Christine de Beer - effortless floral craftsman
A new twist on the cellophane in a submerged design trick to make space for a stem
Oh yes, using cellophane or acetate to keep flowers submerged under water in a design is a tried and tested staple in our technique toolbox. But it is rather limiting because you basically fill the entire container with a cellophane lasagne leaving you no space to add longer stems... here's an update around (yes quite literally around) that.
To get you started I have added a few links to submerged designs below this Tutorial and book readers turn to page 139 for yet another update on this technique.
For more information about my book: The Effortless Floral Craftsman
Measure and cut a section of cellophane to fit around a glass container.
Pour a bit of water into a glass container.
Close up the opening and swish the water around.
To make sure the sides are wet. Pour out the water.
Turn the container on its side and place the florets, flowers or petals that you want to submerge carefully into the wet container.
Roll the container while you add the flowers so that they can be placed all round.
Because the container is still moist inside the flowers stick to the sides just long enough for you to finish the design.
Fill the entire container or just place a few flowers here or there... whatever suits your design idea.
Roll the cellophane so that it can fit into the opening of the container.
Slip the rolled cellophane into the container...
And allow it to unroll inside the container to keep the flowers against the wall of the vase.
Fill the vase with water...
Leaving all the flowers on the outside of the cellophane with a large gap to even angle a stem in the middle.
Perfectly pretty just like this... but wait... there's more...
Roll a monstera leaf into a cone and secure with floral glue.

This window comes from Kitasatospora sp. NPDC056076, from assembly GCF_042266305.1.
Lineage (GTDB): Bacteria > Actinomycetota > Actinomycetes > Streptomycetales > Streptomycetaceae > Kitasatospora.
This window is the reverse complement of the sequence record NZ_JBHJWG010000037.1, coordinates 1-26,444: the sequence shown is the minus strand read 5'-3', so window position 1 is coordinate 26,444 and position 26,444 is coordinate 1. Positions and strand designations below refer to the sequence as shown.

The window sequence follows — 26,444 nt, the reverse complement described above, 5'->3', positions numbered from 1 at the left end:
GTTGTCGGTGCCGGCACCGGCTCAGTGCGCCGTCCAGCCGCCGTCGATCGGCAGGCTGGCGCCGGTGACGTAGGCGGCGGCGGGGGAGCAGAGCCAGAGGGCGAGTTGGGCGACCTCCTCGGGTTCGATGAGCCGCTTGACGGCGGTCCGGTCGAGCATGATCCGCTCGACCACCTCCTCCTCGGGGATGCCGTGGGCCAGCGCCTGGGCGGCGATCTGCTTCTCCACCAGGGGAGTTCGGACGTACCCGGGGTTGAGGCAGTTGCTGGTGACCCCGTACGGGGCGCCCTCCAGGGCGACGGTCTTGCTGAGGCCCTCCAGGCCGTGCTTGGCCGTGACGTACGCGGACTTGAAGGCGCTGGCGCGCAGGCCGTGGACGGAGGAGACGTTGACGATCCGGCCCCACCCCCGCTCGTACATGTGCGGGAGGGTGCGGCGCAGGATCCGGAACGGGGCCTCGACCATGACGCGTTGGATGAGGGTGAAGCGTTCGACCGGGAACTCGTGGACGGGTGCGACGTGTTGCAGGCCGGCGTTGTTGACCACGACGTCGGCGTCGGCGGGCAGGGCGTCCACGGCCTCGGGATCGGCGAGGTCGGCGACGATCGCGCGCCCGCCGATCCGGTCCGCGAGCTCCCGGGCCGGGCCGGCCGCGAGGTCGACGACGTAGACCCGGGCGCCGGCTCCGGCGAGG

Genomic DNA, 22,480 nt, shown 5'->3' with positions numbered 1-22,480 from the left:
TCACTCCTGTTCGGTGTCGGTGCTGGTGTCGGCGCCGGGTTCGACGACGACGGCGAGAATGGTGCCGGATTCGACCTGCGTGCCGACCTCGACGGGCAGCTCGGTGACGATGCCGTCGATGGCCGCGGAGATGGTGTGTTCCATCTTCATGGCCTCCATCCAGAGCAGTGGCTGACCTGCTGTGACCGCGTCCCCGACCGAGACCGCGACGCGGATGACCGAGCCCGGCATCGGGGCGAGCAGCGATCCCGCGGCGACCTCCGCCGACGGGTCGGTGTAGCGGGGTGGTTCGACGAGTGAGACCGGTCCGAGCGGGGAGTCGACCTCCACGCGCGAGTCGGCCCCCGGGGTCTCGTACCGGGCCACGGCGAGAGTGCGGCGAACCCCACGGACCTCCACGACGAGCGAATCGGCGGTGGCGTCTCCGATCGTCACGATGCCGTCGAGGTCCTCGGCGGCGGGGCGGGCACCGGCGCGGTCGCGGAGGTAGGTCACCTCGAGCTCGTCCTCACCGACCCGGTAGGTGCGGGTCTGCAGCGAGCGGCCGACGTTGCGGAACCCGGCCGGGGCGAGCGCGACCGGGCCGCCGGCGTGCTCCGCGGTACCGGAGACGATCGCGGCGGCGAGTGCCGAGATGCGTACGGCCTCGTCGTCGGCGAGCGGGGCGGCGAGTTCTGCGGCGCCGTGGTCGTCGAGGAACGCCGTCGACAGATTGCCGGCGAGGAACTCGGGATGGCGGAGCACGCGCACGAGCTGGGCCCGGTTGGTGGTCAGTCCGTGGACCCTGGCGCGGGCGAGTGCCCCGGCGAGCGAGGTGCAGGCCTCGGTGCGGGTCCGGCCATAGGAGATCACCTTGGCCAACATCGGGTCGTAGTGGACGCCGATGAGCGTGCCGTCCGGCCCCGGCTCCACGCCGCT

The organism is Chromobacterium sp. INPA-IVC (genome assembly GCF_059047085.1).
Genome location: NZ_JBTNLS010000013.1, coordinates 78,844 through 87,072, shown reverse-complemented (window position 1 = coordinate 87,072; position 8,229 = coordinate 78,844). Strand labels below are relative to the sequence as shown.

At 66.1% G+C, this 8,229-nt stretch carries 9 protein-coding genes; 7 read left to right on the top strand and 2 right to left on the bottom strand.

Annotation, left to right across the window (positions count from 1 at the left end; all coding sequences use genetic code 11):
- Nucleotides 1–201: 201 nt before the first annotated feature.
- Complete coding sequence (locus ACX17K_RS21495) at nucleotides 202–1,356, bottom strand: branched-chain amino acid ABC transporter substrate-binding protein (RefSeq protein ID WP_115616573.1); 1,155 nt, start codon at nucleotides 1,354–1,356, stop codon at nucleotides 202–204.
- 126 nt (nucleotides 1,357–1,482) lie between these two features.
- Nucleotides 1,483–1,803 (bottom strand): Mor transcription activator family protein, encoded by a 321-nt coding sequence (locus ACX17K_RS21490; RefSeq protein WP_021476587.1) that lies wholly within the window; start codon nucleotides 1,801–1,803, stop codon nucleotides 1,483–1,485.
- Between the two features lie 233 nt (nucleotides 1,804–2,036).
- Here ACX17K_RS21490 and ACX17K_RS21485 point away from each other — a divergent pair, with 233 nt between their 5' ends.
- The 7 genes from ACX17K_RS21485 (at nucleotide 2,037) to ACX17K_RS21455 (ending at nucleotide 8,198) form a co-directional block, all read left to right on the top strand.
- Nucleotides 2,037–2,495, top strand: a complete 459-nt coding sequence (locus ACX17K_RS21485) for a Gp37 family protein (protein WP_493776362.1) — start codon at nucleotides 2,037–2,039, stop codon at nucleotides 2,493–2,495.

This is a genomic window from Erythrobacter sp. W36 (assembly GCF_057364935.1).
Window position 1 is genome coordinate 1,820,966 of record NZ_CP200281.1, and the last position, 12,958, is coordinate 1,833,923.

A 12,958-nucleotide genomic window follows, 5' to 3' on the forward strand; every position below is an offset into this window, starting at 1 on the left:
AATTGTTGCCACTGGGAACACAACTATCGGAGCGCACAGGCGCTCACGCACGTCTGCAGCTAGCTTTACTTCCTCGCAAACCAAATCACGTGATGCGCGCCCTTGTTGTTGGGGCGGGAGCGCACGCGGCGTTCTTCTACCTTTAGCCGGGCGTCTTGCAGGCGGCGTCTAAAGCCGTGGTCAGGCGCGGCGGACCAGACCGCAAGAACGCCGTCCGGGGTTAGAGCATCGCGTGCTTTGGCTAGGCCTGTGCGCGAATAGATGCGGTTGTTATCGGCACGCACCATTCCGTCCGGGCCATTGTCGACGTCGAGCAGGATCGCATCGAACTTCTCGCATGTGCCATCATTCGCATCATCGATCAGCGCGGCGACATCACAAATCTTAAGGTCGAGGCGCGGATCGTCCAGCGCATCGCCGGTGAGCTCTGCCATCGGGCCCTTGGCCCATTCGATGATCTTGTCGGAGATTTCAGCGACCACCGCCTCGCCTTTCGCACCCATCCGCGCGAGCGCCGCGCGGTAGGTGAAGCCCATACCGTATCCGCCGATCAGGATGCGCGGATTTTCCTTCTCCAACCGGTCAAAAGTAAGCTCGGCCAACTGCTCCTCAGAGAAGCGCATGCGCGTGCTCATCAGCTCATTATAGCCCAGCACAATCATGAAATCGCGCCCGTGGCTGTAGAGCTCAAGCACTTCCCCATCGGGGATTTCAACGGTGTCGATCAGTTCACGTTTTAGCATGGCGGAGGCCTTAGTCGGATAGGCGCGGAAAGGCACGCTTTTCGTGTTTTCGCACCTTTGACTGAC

Leaving a stem sized hole in the stem side of the leaf.
Slip a wisteria flower spike through the hole so that the buds drape inside the cone.
Make sure the flower stem in long enough to be in the water once in the vase so that it remains hydrated.
Place the stem into the flower filled vase.
My favourite thing about using this technique... well apart from being able to show off a longer stem... is that it is so secure. The flowers are not crushed against the sides but you can easily carry or transport the design without the flowers sloshing about and getting damaged. In this week's email I tell you a few other benefits of using this technique. make sure you are signed up to get your weekly tip. The signup is below this post.
Cellophane and plastic wrap in a clear vase, filled with water, creates a cracked ice effect
Flowers tend to float in water. To keep them submerged you need to add a bit of weight
Water... lots of water- that is the answer to designing flower arrangements that survive the summer heat.
Trap air between two vases to create a third circle... and frame for a small feather hint to a hopeful Spring
Plant material float about in water. To keep it in place it is best to wedge it slightly to touch the sides of the container.
Create a tiny visual tunnel to focus attention.
Quick and easy design... perfect for something tiny to celebrate spring.... everywhere!
Use the unique qualities of each stem to create a submerged design in a water filled glass vase.
When suspending items under water it is convenient to add a tiny magnet so that you can reposition it if the water distorts the lines of your design
Wire a sturdy cloud shaped armature to hang a heavier water source for thirsty Wisteria flowers.
Part of sustainable designing is designing with the entire life-cycle of your work in mind. Designing armatures is a lasting and ever changing design solution.
A submerged design... perfect for summertime designing... and enjoying!
A minimal... but then with a tiny bug detail... design that is perfect for warm summer designing.
An enclosed design that invites the onlooker to lean in closer to explore the pretty orchid.
When you figure out the "how to" tricks of manipulating plant material it is possible to respectfully set them into seemingly impossible new directions.
A tiny budvase design that rearranges basic ingredients, such as a single leaf and an orchid to create a new design concept.
Position foliage to create a smaller, shallow pond for your floral details to shelter in.
Freely translated it means Each Moment, Only Once. It is a saying associated with Japanese tea ceremonies.